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Case Reports in Obstetrics and Gynecology
Volume 2013 (2013), Article ID 710620, 4 pages
http://dx.doi.org/10.1155/2013/710620
Case Report

An Uncommon Cause of Shortness of Breath in a Young Puerpera

Saint Joseph Hospital, Department of Internal Medicine/University of Illinois at Chicago, 2900 North Lake Shore, Chicago, IL 60657, USA

Received 3 February 2013; Accepted 5 March 2013

Academic Editors: P. McGovern, L. Nilas, O. Oyesanya, M. G. Porpora, K. Takeuchi, and I. M. Usta

Copyright © 2013 Suartcha Prueksaritanond et al. This is an open access article distributed under the Creative Commons Attribution License, which permits unrestricted use, distribution, and reproduction in any medium, provided the original work is properly cited.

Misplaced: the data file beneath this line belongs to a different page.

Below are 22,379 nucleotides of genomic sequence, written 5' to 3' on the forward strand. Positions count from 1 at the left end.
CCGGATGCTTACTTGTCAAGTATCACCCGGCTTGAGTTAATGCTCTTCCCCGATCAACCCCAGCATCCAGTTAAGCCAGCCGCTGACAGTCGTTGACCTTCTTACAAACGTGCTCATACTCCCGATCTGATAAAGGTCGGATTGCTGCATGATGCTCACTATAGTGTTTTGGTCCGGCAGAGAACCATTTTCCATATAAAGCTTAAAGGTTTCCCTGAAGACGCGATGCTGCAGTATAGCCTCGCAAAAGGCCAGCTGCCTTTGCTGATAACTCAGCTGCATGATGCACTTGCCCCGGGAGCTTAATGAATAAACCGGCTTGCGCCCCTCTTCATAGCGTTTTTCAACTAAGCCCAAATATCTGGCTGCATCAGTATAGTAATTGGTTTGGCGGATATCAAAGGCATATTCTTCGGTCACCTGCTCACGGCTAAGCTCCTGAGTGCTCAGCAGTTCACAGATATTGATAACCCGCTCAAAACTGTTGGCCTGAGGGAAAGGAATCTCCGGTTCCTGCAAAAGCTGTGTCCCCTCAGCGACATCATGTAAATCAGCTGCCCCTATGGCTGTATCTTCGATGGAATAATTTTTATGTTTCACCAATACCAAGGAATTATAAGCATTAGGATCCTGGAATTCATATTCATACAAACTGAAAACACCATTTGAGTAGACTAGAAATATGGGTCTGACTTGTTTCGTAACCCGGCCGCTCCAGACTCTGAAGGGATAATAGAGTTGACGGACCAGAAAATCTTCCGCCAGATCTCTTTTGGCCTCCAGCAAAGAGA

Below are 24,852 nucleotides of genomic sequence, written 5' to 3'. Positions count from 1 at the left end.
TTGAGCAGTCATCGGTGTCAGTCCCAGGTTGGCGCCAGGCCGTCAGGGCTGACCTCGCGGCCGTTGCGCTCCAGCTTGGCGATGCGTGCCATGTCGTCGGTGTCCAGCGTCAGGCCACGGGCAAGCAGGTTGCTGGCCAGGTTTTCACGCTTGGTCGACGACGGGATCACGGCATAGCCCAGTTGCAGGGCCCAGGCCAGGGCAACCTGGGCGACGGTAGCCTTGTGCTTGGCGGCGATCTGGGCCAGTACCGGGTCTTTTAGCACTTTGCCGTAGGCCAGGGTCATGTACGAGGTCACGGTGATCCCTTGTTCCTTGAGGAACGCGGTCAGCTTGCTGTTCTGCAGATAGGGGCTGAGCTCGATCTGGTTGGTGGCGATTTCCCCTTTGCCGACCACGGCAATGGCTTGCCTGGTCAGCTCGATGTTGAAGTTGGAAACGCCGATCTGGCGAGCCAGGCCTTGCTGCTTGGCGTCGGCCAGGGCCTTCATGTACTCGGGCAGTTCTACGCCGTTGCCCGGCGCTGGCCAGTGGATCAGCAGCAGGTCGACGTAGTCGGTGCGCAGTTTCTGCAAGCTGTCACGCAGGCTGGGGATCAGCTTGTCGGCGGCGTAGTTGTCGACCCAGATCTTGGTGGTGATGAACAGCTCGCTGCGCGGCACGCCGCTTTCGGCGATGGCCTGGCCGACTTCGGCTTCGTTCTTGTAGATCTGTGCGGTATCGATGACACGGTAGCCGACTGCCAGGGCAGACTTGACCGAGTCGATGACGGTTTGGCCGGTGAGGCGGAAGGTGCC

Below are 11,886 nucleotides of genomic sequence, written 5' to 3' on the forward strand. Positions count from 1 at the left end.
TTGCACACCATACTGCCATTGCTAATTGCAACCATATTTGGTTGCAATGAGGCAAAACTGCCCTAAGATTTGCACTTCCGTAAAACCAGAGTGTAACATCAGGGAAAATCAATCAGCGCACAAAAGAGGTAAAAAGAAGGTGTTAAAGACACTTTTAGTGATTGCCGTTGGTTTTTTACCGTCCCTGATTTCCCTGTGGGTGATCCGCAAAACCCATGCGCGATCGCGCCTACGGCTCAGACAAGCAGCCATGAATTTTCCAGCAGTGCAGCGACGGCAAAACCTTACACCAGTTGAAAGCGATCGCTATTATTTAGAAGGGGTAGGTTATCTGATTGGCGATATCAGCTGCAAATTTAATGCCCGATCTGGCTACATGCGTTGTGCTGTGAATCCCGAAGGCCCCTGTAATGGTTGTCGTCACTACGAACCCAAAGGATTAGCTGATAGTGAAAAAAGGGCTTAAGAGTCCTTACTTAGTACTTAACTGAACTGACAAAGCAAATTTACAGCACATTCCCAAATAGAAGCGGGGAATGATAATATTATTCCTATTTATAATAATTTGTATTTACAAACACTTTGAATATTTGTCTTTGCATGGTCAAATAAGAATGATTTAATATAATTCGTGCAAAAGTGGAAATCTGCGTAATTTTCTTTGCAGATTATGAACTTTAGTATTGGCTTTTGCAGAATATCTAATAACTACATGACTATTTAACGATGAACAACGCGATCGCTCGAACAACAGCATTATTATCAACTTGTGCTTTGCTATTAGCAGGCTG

Abstract

Acute postpartum dyspnea in a young, previously healthy adult encompasses numerous conditions. One should be aware of various differential diagnoses including delayed postpartum preeclampsia-induced pulmonary edema where the occurrence is rare but a significant one due its deleterious consequences. We report a case of 26-year-old gravida 1/para 1 female who presented to the hospital with progressive dyspnea after 1 week of normal spontaneous vaginal delivery. On physical examination, her blood pressure was severely elevated. Her clinical signs and symptoms were consistent with pulmonary edema, but diagnostic tests excluded the cardiogenic causes. Further test revealed proteinuria. The patient was diagnosed with delayed postpartum preeclampsia.

1. Introduction